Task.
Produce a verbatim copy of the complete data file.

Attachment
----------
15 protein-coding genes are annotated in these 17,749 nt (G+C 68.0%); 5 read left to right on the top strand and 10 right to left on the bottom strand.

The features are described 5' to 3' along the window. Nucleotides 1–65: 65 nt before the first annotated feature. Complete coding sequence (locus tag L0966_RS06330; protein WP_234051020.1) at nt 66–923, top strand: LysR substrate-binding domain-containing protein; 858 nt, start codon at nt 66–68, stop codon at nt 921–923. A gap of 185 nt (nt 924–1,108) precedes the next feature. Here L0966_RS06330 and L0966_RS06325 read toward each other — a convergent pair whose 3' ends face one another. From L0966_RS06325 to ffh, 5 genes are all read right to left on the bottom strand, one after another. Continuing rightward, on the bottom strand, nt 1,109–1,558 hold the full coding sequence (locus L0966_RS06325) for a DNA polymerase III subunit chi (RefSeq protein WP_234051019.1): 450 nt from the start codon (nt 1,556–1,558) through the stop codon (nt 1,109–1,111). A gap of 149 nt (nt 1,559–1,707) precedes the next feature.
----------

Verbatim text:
15 protein-coding genes are annotated in these 17,749 nt (G+C 68.0%); 5 read left to right on the top strand and 10 right to left on the bottom strand.

The features are described 5' to 3' along the window. Nucleotides 1–65: 65 nt before the first annotated feature. Complete coding sequence (locus tag L0966_RS06330; protein WP_234051020.1) at nt 66–923, top strand: LysR substrate-binding domain-containing protein; 858 nt, start codon at nt 66–68, stop codon at nt 921–923. A gap of 185 nt (nt 924–1,108) precedes the next feature. Here L0966_RS06330 and L0966_RS06325 read toward each other — a convergent pair whose 3' ends face one another. From L0966_RS06325 to ffh, 5 genes are all read right to left on the bottom strand, one after another. Continuing rightward, on the bottom strand, nt 1,109–1,558 hold the full coding sequence (locus L0966_RS06325) for a DNA polymerase III subunit chi (RefSeq protein WP_234051019.1): 450 nt from the start codon (nt 1,556–1,558) through the stop codon (nt 1,109–1,111). A gap of 149 nt (nt 1,559–1,707) precedes the next feature.